• The FDA should have responded with specific instructions on how to file. They did not and thus we were all left in a state of confusion. Then FDA took the unusual step of calling on Genervon to publicly release proprietary data. Genervon has no duty to do so and FDA has no authority to make such a request.
  • Genervon has perfectly complied with law and regulation. All they want is to help and they believe GM6 can do that. The data so far looks good (and I can say that, having actually seen it where all others commenting otherwise have not). It’s not a slam-dunk, but it’s positive and safe enough that I think all PALS should have access to it – not just those eligible for clinical trial.
  • The FDA Accelerated Approval Program, in place since 1992 to deal with fatal diseases for which no other treatments exist, is the best way to save lives. It opens access WHILE CLINICAL TRIALS STILL CONTINUE. It’s used for cancer and other diseases with less-severe prognosis. Why not ALS?
  • GM6 has a perfect safety record in over 50 patients across 3 separate neurological conditions plus a healthy initial safety cohort.
  • This is about patients deciding for themselves what risk to take in treatment. This is NOT about a company trying to avoid the clinical trial process or enrich itself on patients desperation. The AAP is an existing program which gives patients access to potentially life-saving treatment while collecting the valuable efficacy data.
  • Contrast Genervon’s completely legal and transparent actions to other companies marketing unproven products such as lunasin and aimspro directly to patients using email. Those companies use slick pitches with “proof” based purely on non-accepted metrics and anecdotes.
  • The movement behind GM6 is entirely grassroots.

The above are facts. All of the “expert opinion” going around is just biased speculation.

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Condition Green

As many of you might already know, I was the late-stage PALS mentioned in the recent Genervon press release. I got interested in this drug some time ago, did some research on it and wrote a blog post about it. I had contacted the company, Genervon, to get information for my post. Thereafter, a dialogue was maintained regarding clinical trial status and future development plans. Being that I am a late stage PALS and still extremely active in awareness, advocacy, and science, they agreed to my request for compassionate use. It was another 9 months going through the process of authorization (mostly because my local hospital had never done anything like this before and together we created a new protocol).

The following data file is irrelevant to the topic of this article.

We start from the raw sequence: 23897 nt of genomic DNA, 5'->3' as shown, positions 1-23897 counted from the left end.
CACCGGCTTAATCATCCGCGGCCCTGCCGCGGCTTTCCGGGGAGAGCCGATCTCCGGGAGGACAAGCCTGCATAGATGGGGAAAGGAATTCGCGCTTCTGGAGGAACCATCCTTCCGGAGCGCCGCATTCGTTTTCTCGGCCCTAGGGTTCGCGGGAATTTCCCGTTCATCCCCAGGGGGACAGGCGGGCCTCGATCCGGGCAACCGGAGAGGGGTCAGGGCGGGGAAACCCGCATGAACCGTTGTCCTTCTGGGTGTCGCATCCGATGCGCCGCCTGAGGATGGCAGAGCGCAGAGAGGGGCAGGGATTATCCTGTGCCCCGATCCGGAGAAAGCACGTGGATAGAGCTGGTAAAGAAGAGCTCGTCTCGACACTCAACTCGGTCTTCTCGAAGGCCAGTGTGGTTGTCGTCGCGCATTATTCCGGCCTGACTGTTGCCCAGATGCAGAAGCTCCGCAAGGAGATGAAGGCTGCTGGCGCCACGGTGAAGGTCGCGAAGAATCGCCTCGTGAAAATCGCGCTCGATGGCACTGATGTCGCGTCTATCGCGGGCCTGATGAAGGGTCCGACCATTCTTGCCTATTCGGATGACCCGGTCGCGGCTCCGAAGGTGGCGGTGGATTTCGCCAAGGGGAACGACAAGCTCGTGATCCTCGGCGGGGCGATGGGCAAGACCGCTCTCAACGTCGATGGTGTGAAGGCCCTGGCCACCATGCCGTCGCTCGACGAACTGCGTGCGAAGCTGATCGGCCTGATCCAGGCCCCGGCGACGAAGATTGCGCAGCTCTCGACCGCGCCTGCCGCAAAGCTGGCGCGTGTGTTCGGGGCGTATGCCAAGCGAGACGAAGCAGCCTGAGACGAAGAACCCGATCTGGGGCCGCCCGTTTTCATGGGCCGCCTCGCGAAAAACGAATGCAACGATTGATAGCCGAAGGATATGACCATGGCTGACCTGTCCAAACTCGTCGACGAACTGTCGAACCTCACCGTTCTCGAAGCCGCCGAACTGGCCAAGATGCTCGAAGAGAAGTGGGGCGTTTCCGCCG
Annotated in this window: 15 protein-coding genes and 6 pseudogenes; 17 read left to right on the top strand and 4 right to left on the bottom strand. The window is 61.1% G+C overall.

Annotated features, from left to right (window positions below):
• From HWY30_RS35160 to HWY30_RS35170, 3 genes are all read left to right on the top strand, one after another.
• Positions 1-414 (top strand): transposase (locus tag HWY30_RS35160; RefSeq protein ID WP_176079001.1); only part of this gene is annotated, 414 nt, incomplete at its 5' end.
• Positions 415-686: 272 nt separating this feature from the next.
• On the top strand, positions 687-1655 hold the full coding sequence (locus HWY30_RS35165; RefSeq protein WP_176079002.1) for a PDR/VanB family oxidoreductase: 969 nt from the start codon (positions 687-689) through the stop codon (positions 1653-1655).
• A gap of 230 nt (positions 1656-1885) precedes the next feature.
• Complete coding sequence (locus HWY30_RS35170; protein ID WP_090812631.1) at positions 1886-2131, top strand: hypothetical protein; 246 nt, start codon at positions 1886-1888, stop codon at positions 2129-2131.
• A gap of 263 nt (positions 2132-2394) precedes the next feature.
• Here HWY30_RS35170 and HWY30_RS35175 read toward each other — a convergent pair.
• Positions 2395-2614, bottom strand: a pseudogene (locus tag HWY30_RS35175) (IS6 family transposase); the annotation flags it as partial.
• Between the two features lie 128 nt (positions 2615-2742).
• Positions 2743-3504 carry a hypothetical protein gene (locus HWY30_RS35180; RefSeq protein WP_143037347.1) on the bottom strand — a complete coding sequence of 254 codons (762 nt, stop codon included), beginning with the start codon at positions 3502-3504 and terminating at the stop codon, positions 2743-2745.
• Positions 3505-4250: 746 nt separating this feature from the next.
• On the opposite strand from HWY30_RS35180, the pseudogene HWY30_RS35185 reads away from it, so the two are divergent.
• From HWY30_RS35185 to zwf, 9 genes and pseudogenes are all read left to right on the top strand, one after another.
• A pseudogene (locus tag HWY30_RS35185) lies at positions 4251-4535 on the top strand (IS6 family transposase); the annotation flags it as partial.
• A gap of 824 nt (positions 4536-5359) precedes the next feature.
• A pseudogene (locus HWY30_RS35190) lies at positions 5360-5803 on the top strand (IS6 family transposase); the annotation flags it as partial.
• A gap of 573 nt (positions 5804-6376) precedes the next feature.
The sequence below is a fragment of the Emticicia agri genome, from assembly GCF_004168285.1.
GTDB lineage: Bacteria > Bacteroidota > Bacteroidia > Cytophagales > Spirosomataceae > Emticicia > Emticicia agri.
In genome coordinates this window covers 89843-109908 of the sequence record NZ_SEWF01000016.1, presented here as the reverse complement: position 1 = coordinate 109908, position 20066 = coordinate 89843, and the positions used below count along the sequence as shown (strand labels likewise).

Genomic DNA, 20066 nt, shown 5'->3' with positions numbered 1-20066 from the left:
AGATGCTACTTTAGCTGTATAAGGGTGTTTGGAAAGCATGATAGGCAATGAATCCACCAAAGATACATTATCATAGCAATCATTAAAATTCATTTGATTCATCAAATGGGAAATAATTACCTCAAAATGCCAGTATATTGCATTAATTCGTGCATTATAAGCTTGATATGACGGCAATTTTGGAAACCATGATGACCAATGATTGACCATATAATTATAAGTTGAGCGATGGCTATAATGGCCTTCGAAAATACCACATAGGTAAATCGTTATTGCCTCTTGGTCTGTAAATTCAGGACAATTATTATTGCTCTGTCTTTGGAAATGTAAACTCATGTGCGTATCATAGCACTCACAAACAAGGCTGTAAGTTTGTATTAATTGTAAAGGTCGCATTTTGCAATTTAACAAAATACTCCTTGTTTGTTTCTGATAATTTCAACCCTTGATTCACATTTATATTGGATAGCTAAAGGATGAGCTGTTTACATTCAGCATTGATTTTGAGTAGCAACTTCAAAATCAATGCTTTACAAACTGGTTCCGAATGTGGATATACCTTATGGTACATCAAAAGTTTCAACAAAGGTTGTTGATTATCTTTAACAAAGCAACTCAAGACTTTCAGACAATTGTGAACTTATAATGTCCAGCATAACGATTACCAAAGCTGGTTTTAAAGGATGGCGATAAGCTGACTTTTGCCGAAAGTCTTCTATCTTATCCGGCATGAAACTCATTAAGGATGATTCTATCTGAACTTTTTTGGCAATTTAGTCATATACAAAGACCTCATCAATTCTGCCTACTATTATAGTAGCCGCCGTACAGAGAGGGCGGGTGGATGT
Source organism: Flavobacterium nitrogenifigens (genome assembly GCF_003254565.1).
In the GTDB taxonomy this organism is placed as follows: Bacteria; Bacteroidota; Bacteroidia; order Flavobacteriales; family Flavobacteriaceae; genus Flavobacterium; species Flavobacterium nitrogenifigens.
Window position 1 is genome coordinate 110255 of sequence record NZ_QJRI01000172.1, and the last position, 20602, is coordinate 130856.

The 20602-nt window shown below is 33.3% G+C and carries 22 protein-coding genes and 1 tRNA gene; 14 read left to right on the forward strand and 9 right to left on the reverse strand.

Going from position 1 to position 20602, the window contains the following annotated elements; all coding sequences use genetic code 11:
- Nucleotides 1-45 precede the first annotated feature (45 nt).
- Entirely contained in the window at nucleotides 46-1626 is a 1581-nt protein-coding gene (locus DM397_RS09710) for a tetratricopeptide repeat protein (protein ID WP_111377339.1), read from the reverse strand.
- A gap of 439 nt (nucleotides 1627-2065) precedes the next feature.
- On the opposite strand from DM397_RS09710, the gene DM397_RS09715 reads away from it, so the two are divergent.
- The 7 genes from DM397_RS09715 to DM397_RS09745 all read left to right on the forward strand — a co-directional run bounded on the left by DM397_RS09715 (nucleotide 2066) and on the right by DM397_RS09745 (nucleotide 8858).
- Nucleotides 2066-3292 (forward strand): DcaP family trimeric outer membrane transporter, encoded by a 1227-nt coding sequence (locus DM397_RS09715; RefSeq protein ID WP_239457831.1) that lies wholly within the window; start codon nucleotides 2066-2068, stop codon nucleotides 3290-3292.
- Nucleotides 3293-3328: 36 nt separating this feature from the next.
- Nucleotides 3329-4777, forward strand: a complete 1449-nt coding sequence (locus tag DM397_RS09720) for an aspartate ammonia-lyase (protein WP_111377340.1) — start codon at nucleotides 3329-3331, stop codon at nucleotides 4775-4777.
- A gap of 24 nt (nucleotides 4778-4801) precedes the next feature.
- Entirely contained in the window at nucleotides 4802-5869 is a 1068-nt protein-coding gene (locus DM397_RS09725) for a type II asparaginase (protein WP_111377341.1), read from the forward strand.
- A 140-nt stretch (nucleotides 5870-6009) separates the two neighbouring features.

During that time the Phase 2A results came out and I was given access to some of the data. Those, combined with my own experience, gave me the satisfaction that this drug was safe and quite likely effective. I share the concerns about trial size, but like all PALS am concerned for the time required to go through the usual phases of clinical trials. The clinical trial program actually has four parts:

  • Phase 1 – single dose usually in healthy subjects for gauging safety
  • Phase 2 – use in actual patients looking at safety and initial efficacy
  • Phase 3 – larger patient population with different doses, efficacy and SAEs
  • Phase 4 – market surveillance for adverse events

Not only does it take time to fully enroll and execute a large clinical trial but it takes even more time to secure the funding necessary to begin each phase. This is especially true in this current era of venture capital avoiding biotech investment.

I have helped launch other initiatives to get PALS access to experimental treatments. It is critical that patients get more than one or perhaps two chances at early access to treatment while they are newly diagnosed. Drugs that are possibly effective must be made broadly available to patients who are facing otherwise-certain death. Based on the safety and the indication of efficacy in GM6 (mainly borne of my personal experience), I got behind the effort to seek what FDA calls Accelerated Approval so that many more PALS can try it and see where it takes us. Accelerated Approval requires full data surveillance for efficacy, not just serious adverse events (SAEs). The efficacy data determines whether final approval is made. Basically, Accelerated Approval is like a Phase 3 where patients/insurance pay for participation. I believe all PALS would gladly participate in such a program.

If the wider data don’t support the continued use of GM6 I will be the first to admit it. But right now I believe GM6 has the capability to effectively treat ALS in a way no previous drug ever has. And I want to get that opportunity as quickly as possible to as many PALS as possible.

After publishing the press release and posting it on social media and online forums, another PALS started a petition to the FDA to demonstrate the support in the ALS Community for this Accelerated Approval. I would like to urge all who are concerned about ALS – PALS/CALS/Friends – to sign this petition and share it among your social circles. At that link you can sign the petition and post comments to be included with your name. You can also find links to email Senators who oversee FDA and proposed text for those messages.